2020-2021 Snowpack

Nick

Spiral out.
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What's going on in the west?!

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WasatchWill

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Jul 23, 2013
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Well, if the old Farmer's Almanac is to be believed for this year, most of Utah and the rest of the west will see quite a contrast from last summer in that it should be much more wet this year. So that'd be nice at least. But seriously...Climate change. It be real. People and the powers that be can debate all they want about how much human industrial activity has contributed and expedited it over recent decades, but in the bigger picture, glaciers have largely been melting since the last great ice age...and with how things are trending these days, I fear we humans are going to have to keep learning a lot more about adaptation in the coming decades, one way or another. Also...sucks it's looking like I won't be getting to float Muddy this spring.

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JulieKT

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Sep 7, 2014
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Still mostly very dry down here in southern Utah. We have gotten some snow, and holy moly it is definitely c-c-c-cold right now, but it's just mostly very danged dry. There is some snow on the Henrys and the Boulder, but when you face north toward Thousand Lake and all the redrock cliffs, there's almost no snow visible. I remember three years ago we also had an incredibly snowless winter, but the following summer ended up having a decent amount of rain. Certainly hoping we get rain this year, since we had virtually none last year, but we shall see if it happens or not. Climate change is really a serious issue at this point.
 

LarryBoy

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Jan 4, 2015
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Much of the lower Colorado Basin hasn't seen measurable rainfall in something like 8 months. Things are... not ideal.
 

Kmatjhwy

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Sep 23, 2016
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Now personally I have been here in and out of Jackson Hole for 40 years and have been hiking all over the West since 1978. Yes this is a La Nina year. But historically usually La Nina's bring good amounts of snowfall not less. Now have seen some winters in Jackson by this time of year the slopes around town were half barren of snow. And then at the end of March, they had to cancel the snowmobile hill climb here in town for the lack of snow. But have also seen winters where the snow kept on coming and coming and then coming some more. Actually the recent past 10 years or so have seen a good proportion of those winters here locally for NW Wyoming having good snowpacks. I have seen drought years before and which were far far far worse then this year, and we made it thru the summer in good shape. Sometimes a good wet spring and summer can change everything.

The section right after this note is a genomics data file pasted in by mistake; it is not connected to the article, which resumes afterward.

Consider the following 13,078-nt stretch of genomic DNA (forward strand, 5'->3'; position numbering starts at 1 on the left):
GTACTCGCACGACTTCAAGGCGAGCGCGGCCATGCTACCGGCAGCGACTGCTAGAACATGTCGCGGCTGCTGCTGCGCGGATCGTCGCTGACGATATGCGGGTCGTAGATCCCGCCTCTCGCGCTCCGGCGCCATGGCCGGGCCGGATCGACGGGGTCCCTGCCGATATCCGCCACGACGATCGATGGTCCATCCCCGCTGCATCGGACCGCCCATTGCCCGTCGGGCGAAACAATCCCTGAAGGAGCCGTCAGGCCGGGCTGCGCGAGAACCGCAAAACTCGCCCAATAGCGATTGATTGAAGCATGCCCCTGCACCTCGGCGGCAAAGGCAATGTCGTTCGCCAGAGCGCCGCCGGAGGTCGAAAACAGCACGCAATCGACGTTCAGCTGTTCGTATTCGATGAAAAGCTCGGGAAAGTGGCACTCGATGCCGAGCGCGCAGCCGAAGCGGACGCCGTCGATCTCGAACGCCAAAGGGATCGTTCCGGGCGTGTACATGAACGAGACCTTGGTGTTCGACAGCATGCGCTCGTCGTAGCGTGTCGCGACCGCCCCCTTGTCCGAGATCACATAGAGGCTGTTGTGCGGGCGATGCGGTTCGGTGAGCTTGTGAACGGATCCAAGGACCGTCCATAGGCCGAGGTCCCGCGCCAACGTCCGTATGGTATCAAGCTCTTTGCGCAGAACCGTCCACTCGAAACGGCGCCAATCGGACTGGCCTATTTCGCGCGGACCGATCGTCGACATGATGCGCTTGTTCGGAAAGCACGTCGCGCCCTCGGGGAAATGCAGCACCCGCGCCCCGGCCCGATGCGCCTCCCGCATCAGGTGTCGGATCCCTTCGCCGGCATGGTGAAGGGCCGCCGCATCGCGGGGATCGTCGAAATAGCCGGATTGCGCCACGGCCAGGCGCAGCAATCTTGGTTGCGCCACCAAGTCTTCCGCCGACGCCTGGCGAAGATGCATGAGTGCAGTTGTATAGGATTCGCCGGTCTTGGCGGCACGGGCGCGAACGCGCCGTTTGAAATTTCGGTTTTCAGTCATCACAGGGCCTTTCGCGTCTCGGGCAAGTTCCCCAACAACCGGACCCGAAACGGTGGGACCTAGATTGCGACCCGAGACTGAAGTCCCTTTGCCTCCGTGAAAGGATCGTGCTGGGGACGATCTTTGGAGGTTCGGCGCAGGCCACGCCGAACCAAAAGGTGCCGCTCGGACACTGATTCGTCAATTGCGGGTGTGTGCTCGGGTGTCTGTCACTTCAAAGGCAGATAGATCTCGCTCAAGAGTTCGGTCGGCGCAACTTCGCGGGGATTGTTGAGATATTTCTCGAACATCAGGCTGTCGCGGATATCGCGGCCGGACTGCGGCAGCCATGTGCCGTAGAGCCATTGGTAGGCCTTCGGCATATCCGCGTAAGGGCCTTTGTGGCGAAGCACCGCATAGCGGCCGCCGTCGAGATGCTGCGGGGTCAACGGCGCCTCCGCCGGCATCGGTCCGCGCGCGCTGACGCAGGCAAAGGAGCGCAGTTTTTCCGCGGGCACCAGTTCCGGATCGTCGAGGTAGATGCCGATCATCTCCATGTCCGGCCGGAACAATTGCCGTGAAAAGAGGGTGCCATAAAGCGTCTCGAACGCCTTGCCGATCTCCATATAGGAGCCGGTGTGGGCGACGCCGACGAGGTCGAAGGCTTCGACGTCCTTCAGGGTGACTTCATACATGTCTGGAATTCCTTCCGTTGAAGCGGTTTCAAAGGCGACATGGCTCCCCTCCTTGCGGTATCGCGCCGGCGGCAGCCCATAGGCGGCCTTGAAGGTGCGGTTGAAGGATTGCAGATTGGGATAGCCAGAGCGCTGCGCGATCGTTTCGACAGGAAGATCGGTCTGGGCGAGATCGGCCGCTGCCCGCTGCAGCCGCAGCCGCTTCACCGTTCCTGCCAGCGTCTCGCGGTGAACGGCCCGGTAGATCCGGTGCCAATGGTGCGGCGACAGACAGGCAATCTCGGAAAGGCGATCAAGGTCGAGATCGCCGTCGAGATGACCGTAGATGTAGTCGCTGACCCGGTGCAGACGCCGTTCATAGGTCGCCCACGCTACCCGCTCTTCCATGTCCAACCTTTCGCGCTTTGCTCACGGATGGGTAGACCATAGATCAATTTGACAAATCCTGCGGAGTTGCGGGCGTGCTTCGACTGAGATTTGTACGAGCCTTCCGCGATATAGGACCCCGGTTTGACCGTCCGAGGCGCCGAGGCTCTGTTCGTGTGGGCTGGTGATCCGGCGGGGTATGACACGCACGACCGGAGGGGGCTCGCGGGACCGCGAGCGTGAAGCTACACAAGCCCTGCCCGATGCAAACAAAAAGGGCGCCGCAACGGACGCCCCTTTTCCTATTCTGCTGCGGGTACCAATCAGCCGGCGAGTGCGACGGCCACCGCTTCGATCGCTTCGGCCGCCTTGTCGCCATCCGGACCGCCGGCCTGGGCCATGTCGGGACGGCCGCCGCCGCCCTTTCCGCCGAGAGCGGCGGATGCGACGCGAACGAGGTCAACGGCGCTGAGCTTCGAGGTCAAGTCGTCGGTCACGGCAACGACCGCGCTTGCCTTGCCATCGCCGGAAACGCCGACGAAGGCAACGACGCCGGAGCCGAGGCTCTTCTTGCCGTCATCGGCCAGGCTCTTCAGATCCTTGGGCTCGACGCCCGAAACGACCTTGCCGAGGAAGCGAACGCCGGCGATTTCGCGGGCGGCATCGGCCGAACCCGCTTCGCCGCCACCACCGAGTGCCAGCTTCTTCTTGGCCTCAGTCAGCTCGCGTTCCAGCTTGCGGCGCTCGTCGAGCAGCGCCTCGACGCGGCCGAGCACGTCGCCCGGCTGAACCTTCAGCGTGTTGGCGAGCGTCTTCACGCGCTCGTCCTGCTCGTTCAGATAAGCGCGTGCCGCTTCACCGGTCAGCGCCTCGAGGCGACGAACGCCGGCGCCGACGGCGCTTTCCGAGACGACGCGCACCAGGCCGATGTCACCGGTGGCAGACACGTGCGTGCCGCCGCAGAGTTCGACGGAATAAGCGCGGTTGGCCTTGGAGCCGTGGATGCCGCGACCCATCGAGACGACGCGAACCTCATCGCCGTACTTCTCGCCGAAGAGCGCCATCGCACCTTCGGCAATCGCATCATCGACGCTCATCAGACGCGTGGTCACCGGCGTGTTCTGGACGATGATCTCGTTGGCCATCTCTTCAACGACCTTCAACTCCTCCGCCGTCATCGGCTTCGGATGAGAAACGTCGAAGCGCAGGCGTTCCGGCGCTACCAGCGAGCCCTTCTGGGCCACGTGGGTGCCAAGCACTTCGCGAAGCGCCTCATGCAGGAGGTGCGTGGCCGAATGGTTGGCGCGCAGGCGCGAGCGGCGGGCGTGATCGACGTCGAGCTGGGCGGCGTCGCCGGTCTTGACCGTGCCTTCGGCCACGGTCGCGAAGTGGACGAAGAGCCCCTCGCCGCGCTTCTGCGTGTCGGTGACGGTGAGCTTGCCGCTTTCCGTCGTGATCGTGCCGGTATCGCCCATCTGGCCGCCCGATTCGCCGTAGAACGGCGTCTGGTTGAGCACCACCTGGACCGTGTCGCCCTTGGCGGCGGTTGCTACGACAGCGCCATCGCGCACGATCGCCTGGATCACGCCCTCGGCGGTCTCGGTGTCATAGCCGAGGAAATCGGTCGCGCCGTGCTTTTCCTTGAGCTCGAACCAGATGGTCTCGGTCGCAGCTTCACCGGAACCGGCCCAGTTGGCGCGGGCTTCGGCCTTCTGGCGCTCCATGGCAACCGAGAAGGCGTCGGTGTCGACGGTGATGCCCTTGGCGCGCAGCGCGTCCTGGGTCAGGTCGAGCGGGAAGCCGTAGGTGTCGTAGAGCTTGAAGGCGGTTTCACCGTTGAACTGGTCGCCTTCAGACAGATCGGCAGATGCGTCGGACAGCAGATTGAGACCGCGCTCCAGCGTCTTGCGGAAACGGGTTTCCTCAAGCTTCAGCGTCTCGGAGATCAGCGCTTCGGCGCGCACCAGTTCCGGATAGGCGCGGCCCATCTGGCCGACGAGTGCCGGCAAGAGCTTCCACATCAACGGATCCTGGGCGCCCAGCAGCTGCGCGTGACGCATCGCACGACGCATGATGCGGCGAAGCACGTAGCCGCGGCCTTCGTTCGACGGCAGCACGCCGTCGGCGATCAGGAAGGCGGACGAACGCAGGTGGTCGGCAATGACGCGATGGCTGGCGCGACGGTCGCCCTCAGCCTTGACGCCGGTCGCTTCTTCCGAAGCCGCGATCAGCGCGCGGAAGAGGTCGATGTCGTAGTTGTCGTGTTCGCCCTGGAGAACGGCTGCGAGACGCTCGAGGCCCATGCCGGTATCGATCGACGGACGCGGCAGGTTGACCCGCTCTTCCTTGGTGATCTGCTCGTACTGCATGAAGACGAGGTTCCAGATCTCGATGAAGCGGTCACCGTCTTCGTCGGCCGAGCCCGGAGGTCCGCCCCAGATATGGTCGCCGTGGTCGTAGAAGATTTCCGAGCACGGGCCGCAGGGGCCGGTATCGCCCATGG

Consider this ... Do think this was back in 2007 but might be wrong. It had been a low snowpack winter with spring coming early in the mountains. Hiked back to the Thorofare that summer. But the spring was wet with abundant rain. The flowers that summer were great and everywhere on account of the spring rains.

Then come the year of 2008, it had been a winter of a tremendous huge snowpack, with tons of snow. The spring came but it was more dry and not very rainy. The summer came and it was a long dry and hot summer, even in the high country. The flowers started off great considering the huge snowpack. But as the dry summer went on, the flowers withered and the trails just became huge piles of dust. Again was back in the Thorofare that summer.

Have seen the seasons come and go, am 64 now. Sometimes good snow winters and then drought snow winters, sometimes everything green and nice in the summer and then the drought summers. But that is the way it has always been. And this will be the way in the years to come also. And that Thorofare is still there wild and nice. Now those high mountains is still there with the wilds at the end of the road where the trails begin. So do think the mountains wilds will continue. In truth these mountainscapes will be here existing long after we humans have gone and walk this Earth no more, with the way we Humans are going at present.

So Maybe an early spring ... Then get out and Enjoy!